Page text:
We know that there are disparities in health care faced by the LGBT community, but we know this largely based on anecdotal information or some data derived from locally administered or privately administered health surveys. And I can tell you that it was in some cases quite challenging putting together this legislation because of the lack of data and the lack of evidence. So I want to just ask some very basic questions, starting with you, Dr. Smedley.

Having studied racial and ethnic health care disparities, how important is data collection to understanding and addressing health care disparities?

MR. SMEDLEY: It's absolutely vital. In the case of LGBT populations, as you pointed out, lacking data, it's difficult to understand when and under what circumstances these populations face both health status and health care inequities. So it's very important to have that data.

Once we have that data, we not only raise public awareness, but we can focus and target our interventions so that we are addressing the problem successfully.

REP. BALDWIN: See, on the National Health Interview Study -- or, Survey, which I understand to be the federal government's most comprehensive and influential survey, does not include any questions on sexual orientation or gender identity. Do you think it should?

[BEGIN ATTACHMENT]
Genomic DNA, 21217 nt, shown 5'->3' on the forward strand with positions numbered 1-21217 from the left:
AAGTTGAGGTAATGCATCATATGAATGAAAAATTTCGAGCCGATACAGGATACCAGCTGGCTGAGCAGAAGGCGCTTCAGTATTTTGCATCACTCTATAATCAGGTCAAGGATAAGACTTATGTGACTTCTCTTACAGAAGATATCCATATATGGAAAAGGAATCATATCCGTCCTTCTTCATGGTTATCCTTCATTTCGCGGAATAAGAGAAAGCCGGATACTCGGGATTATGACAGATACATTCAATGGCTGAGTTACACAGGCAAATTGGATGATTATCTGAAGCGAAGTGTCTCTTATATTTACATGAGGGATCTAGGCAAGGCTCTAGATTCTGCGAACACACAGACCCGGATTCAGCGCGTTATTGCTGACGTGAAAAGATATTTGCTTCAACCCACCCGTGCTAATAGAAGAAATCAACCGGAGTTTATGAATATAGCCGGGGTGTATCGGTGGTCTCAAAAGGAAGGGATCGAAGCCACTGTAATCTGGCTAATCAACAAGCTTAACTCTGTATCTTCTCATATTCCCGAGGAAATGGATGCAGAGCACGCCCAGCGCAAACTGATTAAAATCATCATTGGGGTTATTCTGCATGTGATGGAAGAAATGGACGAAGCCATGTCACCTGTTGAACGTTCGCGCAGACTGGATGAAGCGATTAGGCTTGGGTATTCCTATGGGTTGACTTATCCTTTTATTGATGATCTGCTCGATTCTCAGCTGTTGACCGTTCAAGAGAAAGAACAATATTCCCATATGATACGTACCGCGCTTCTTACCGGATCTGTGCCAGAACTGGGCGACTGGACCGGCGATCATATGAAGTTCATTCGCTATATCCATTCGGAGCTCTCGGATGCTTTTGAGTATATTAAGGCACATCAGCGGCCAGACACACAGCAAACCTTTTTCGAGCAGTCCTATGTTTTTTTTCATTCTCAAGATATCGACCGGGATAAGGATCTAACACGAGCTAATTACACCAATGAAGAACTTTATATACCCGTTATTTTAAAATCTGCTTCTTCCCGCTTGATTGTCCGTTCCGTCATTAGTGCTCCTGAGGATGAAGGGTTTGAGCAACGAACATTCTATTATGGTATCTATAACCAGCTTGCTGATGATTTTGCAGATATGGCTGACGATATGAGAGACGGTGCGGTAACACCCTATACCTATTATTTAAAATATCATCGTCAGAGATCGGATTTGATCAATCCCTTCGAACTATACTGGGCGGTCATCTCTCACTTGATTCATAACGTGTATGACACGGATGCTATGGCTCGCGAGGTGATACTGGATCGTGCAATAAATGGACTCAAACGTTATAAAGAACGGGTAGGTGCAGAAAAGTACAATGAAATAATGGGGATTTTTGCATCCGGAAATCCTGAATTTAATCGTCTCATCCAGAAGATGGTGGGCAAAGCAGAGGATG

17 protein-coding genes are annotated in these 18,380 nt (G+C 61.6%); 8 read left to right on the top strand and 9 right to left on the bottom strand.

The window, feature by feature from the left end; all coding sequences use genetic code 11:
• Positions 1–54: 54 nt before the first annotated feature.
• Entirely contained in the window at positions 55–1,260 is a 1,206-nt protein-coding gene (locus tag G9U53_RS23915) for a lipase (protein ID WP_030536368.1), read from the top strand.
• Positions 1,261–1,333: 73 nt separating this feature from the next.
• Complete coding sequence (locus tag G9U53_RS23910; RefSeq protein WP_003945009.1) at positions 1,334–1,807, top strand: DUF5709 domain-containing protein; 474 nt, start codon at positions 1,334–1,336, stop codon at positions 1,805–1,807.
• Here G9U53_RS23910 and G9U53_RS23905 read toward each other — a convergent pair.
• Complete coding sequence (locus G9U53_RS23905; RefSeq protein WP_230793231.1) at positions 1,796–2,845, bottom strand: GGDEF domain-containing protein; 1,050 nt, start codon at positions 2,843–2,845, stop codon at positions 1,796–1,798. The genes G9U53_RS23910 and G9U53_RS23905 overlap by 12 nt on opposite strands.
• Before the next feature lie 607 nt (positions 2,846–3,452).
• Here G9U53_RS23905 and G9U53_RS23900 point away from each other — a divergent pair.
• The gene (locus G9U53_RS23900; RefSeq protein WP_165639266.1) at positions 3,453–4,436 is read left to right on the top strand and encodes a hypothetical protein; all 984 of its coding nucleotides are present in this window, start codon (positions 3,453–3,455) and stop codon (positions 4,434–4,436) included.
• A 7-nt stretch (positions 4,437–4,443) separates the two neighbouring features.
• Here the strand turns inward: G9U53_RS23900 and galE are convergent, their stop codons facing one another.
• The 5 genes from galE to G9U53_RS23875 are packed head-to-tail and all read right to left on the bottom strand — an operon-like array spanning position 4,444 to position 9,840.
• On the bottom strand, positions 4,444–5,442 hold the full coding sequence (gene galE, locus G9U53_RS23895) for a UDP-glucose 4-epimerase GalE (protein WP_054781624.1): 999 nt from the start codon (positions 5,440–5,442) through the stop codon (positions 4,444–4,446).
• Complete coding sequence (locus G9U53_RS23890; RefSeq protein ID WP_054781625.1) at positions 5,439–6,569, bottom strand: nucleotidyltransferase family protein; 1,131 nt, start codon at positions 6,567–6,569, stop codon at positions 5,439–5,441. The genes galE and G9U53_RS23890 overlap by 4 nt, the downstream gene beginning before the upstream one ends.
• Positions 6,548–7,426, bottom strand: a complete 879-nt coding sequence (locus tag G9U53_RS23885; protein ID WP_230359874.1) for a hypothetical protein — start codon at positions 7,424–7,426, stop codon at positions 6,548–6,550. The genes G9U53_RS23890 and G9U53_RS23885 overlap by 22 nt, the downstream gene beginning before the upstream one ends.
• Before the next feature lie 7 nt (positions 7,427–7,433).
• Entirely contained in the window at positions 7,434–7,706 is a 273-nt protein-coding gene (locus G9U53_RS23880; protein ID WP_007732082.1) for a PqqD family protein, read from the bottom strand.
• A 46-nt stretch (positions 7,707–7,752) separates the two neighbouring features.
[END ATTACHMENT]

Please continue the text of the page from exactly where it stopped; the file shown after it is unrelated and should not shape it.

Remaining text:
MR. SMEDLEY: Yes.

REP. BALDWIN: And to my knowledge, actually no federal survey at all includes any questions on sexual orientation or gender identity. Do you think this would be important as a routine inclusion in health surveys where we're trying to collect information?

MR. SMEDLEY: Yes. I believe that -- I may be mistaken about this, but I believe that BRFS, the Behavioral Risk Factor Study, may allow that as an option. But we should certainly ensure that we're understanding all of our populations where we see inequalities in health status.

REP. BALDWIN: I'd ask you also, Dr. Smedley, how important and relevant are sort of goal-setting and aspirational documents like Healthy People 2010? And I know there's an effort underway to revise and update for Healthy People 2020 document. How important are these goal-setting documents to reducing health care disparities?

MR. SMEDLEY: Again, vitally important. Some have criticized Healthy People 2010 for having goals that are difficult to attain, but unless we articulate what our vision is of a healthy society, it's going to be very difficult to put in place the policies and indeed to create the political will to achieve those goals. I believe it's very important that we have strong aspirations for equity for many population bases.

REP. BALDWIN: And --

MR. LEVI: If I could just add one point here -- I don't know --

REP. BALDWIN: Yes, Doctor.